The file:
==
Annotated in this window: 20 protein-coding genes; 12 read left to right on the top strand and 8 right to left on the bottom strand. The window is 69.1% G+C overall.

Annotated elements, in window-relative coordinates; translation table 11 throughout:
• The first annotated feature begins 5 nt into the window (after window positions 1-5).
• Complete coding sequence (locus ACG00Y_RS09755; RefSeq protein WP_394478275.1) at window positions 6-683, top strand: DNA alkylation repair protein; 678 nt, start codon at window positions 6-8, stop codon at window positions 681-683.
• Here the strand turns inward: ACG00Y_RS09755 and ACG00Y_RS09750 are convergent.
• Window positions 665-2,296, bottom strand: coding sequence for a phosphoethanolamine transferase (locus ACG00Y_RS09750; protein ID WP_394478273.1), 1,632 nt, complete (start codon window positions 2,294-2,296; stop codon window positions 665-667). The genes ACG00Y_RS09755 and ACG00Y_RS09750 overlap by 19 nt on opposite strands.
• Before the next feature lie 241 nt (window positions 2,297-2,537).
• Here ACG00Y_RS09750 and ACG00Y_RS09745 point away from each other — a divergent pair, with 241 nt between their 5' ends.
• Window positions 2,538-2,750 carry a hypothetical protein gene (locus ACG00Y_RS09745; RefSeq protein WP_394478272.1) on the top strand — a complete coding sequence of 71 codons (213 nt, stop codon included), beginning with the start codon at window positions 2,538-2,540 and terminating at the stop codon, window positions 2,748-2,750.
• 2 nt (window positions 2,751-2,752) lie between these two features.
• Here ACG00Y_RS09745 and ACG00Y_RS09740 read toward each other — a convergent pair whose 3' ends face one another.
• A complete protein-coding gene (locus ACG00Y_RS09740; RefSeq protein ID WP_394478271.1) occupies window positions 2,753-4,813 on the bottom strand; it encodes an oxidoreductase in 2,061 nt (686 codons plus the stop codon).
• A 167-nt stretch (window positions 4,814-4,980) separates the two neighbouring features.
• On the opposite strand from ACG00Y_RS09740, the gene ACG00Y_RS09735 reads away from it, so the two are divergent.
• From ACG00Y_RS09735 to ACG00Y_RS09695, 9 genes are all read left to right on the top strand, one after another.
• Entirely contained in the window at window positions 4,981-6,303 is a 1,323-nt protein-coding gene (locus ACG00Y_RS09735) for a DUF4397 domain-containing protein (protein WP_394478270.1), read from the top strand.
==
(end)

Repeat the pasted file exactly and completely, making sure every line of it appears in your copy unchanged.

Annotated in this window: 20 protein-coding genes; 12 read left to right on the top strand and 8 right to left on the bottom strand. The window is 69.1% G+C overall.

Annotated elements, in window-relative coordinates; translation table 11 throughout:
• The first annotated feature begins 5 nt into the window (after window positions 1-5).
• Complete coding sequence (locus ACG00Y_RS09755; RefSeq protein WP_394478275.1) at window positions 6-683, top strand: DNA alkylation repair protein; 678 nt, start codon at window positions 6-8, stop codon at window positions 681-683.
• Here the strand turns inward: ACG00Y_RS09755 and ACG00Y_RS09750 are convergent.
• Window positions 665-2,296, bottom strand: coding sequence for a phosphoethanolamine transferase (locus ACG00Y_RS09750; protein ID WP_394478273.1), 1,632 nt, complete (start codon window positions 2,294-2,296; stop codon window positions 665-667). The genes ACG00Y_RS09755 and ACG00Y_RS09750 overlap by 19 nt on opposite strands.
• Before the next feature lie 241 nt (window positions 2,297-2,537).
• Here ACG00Y_RS09750 and ACG00Y_RS09745 point away from each other — a divergent pair, with 241 nt between their 5' ends.
• Window positions 2,538-2,750 carry a hypothetical protein gene (locus ACG00Y_RS09745; RefSeq protein WP_394478272.1) on the top strand — a complete coding sequence of 71 codons (213 nt, stop codon included), beginning with the start codon at window positions 2,538-2,540 and terminating at the stop codon, window positions 2,748-2,750.
• 2 nt (window positions 2,751-2,752) lie between these two features.
• Here ACG00Y_RS09745 and ACG00Y_RS09740 read toward each other — a convergent pair whose 3' ends face one another.
• A complete protein-coding gene (locus ACG00Y_RS09740; RefSeq protein ID WP_394478271.1) occupies window positions 2,753-4,813 on the bottom strand; it encodes an oxidoreductase in 2,061 nt (686 codons plus the stop codon).
• A 167-nt stretch (window positions 4,814-4,980) separates the two neighbouring features.
• On the opposite strand from ACG00Y_RS09740, the gene ACG00Y_RS09735 reads away from it, so the two are divergent.
• From ACG00Y_RS09735 to ACG00Y_RS09695, 9 genes are all read left to right on the top strand, one after another.
• Entirely contained in the window at window positions 4,981-6,303 is a 1,323-nt protein-coding gene (locus ACG00Y_RS09735) for a DUF4397 domain-containing protein (protein WP_394478270.1), read from the top strand.